A craftsman I am not. I’m more of a hammer swinger, accurate to the eighth of an inch. I don’t do cabinets, soldering or anything requiring a router. As such, when I took on the job of re canvasing an old cedar strip canoe it was a risky proposition to say the least.
I spoke at great length with what I can only describe as a “wood guru”. A Dutchman with anal retentive tendencies (if you can believe it) and a penchant for finding just the right piece of wood for the job. Case in point when I asked him to cut me a new deck piece, as the old one had rotted out. For landlubbers, the deck is the triangle at either end of the canoe where the gunnels come together. A simple task this was not, as I found out when he brought me in the new piece a few days later. You see, such was the artistic integrity of this man that he wouldn’t allow me to have a deck piece from just any old hunk of wood, it had to be special. When the Shanty Bay Church purchased a new organ, he asked to have the old one because of the beautiful wood it was made of, and so I now had a piece of the dismantled antique organ for the deck. He said it would give a soul to my canoe. Imagine the vibrations that have flowed through that piece of wood over the years. Hundred year old hymns now traveling through the ribs of the canoe as it makes its way through new waters. Something about that still makes me feel good when I think about it.
The next big problem was to find a big piece of canvas to cover the canoe. I began looking up suppliers on the internet, but the Dutchman said no, he knew a guy who would sell me some. Oh okay, says I. Just tell me where he lives and I’ll go pick it up. No, says the Dutchman. He’s kind of funny and I’ll have to go with you. Ah, says I, now very intrigued.
He picks me up and we begin the drive out to the backwoods of wherever, going to meet the canvas guy, the Dutchman coaching me as we go. “You can’t just walk in there and ask for the canvas,” he cautions me. “He doesn’t work like that.” Okay, this is going to get weird. I’m driving with one eccentric who talks to wood going to meet an even stranger one. Where do these guys find each other? I’m thinking about how I’m going to convince this guy I’m worthy of his canvas. A gift, I should have brought a gift.
We pull into his place, driving slowly to avoid the meandering groups of chickens and ducks that seem to be everywhere. An old dog greets us as we get out. The property is littered with husks of old boats, ancient looking farm machinery and various wood pieces that could be art or old furniture, hiding amongst the overgrown weeds. There is a pond with several small boats and an old dock. The shop itself is a log cabin with mossy cedar shakes on the roof. I follow the Dutchman in and we make our way through the clutter of half-finished pieces of furniture, paint cans, tools and machinery. Jack himself is at the very back, working on something. He and the Dutchman exchange greetings and he introduces me. So far so good.
There are two canoes on work tables, in different states of repair, but neither Jack nor the Dutchman mentions them. They are talking about gardening. “Come out and look at my corn” he says.
We follow him out and begin a tour through the massive vegetable garden behind the shop. It looks like all the plants are on steroids, growing this way and that, one row meshing into another. It’s very ramshackle with only a cursory semblance of order. He begins picking peppers off the vine and handing them to us. “Try this; they’re really good this year”. We try them, and they are. He pulls up a mysterious looking white root vegetable. “Look at that. You put that in a stir fry.” A plastic bag materializes from somewhere and he drops it in. He hands me the bag and as we wander through the rows, he begins to pick vegetables for us, loading us up. It’s like Halloween for vegans.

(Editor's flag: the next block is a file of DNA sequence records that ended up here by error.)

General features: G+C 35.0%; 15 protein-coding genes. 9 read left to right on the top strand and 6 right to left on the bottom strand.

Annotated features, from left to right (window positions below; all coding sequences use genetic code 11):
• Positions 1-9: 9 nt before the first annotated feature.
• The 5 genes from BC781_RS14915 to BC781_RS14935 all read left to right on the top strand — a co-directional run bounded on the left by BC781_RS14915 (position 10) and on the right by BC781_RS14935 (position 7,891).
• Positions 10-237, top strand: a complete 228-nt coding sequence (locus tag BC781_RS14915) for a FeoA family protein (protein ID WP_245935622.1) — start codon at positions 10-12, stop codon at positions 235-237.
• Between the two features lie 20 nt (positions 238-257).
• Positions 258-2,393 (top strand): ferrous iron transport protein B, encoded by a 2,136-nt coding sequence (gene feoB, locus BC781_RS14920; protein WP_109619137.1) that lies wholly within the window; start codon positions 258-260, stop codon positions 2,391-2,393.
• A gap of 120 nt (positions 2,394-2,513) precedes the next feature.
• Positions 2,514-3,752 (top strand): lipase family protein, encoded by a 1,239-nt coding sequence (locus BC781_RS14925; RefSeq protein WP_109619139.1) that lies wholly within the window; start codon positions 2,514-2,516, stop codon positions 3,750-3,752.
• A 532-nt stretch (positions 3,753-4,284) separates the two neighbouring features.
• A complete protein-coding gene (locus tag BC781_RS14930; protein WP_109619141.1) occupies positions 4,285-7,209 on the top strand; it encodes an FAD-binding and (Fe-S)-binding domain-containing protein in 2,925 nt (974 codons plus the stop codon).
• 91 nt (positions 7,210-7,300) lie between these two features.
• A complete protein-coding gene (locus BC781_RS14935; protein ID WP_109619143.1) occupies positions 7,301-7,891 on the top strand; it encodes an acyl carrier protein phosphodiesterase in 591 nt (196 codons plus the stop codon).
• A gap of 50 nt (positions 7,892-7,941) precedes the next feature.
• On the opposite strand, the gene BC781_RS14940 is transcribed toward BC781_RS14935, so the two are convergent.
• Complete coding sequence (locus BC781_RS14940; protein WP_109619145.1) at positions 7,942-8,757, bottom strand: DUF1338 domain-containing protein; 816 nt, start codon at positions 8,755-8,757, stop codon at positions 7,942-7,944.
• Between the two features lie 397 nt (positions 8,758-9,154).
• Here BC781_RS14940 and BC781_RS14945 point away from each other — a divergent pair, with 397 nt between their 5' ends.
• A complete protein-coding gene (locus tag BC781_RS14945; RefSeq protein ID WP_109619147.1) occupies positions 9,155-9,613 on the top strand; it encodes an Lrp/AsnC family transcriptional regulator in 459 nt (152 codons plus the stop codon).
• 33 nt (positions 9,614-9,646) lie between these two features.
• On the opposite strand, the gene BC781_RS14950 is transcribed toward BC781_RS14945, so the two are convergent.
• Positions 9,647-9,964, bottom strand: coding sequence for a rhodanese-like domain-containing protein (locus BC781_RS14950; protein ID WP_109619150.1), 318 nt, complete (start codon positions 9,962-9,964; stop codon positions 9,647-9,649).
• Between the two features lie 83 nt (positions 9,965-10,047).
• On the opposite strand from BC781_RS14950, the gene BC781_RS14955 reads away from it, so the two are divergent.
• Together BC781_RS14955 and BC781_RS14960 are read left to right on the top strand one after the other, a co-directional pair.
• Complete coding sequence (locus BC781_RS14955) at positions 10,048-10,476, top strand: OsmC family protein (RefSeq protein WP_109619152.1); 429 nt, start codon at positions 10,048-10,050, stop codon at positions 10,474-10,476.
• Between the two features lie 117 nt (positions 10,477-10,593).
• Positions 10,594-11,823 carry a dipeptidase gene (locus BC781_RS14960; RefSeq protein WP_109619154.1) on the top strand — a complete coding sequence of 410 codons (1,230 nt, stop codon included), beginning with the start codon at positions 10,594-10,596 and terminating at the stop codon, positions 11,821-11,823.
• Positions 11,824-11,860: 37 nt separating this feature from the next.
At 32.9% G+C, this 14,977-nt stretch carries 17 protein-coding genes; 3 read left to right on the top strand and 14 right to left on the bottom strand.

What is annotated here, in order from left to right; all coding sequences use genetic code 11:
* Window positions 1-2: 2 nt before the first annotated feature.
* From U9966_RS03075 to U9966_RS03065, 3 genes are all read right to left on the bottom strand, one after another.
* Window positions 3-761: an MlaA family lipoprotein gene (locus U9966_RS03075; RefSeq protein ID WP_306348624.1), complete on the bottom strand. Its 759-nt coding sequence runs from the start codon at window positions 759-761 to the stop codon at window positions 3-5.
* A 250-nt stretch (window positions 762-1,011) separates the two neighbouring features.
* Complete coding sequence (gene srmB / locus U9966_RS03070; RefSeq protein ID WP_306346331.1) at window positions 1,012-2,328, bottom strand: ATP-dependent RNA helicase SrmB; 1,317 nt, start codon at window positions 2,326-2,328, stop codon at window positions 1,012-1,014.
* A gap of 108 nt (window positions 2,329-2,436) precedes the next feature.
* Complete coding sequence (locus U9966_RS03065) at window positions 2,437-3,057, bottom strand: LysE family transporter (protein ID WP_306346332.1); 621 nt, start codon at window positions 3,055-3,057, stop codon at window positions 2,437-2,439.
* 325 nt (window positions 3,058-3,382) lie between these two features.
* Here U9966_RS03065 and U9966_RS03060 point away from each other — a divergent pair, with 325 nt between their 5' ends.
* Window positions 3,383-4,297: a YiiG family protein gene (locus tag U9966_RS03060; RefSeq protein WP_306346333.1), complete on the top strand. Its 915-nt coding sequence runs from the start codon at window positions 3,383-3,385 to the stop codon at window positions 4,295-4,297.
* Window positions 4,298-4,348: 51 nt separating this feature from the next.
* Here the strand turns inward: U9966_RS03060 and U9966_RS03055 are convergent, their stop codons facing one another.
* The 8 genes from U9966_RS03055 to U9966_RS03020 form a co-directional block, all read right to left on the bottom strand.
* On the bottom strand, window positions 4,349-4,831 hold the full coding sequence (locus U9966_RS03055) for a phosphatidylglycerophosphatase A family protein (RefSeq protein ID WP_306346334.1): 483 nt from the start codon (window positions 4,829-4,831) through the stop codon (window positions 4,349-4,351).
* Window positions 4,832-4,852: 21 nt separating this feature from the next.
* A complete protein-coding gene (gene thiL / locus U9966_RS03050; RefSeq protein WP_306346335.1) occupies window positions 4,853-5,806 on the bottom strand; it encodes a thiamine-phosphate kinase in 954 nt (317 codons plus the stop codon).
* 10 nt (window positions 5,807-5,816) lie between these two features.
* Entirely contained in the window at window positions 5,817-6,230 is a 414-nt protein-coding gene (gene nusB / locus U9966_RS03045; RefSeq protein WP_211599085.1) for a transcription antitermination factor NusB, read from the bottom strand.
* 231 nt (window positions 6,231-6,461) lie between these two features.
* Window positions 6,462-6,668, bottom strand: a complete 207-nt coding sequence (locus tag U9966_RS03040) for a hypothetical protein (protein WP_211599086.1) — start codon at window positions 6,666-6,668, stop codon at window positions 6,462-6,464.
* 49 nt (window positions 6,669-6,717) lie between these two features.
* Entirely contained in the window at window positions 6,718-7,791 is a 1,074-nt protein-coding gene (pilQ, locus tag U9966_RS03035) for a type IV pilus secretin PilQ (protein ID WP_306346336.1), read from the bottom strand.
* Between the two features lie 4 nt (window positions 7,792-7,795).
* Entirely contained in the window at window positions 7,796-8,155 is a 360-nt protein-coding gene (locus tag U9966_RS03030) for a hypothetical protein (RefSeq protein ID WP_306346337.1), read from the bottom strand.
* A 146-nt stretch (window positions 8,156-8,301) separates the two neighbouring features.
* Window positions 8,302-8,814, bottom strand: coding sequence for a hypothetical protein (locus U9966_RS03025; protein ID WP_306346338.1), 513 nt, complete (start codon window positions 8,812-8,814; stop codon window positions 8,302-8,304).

By the time the garden tour ends the Dutchman and I each have a full bag or organic produce. We walk past his rustic house which is as eclectic as everything else on the property. You wouldn’t think plank siding and stained glass would work together but somehow he made it look good. Right beside the house is a raised square wooden structure about three feet high with a fountain at one end. “These are my koi.” The fish are huge. I almost ask why he doesn’t keep them in the real pond but that’s maybe better left alone right now. I’m curious about the koi, because at this point I didn’t have my pond so we chat for a while on fish keeping. Eventually we meander back to the workshop, meeting and greeting several cats along the way.
Just inside the door of the workshop is a set of dressers that he has recently salvaged from the roadside. “Neighbour left these out. That wood is cherry. Couldn’t just let it go to waste.” Indeed. I appreciate a good roadside score, so I’m warming to this guy.
We make our way to the back of the shop and finally start talking canoes. It’s very evident that the Dutchman and Jack are way out of my league when it comes to boat building talk. I’m listening for tips without trying to appear too much of a moron. Kind of like standing around at a surgeon’s convention and blurting out that you are going to try and do your own appendectomy. My fears are put to rest as the two of them are very helpful, walking me through the procedure for when I’m home alone with the canoe. The Dutchman explains what I need in the canvas department and we help Jack pull down an enormous roll of the stuff.
“You’ll need some proper canvas primer too” Jack says. Okay, so where do I get that?
“You have to order it from California” says Jack. “Takes about six weeks to ship.”
Jack starts rummaging through the stacks of paint cans and comes up with half a gallon of the coveted marine primer. He throws it in with the canvas for an extra twenty bucks. The deal concluded, we drive home with the canvas, the veggies, and for me, an appreciation for how to do business in the slow lane.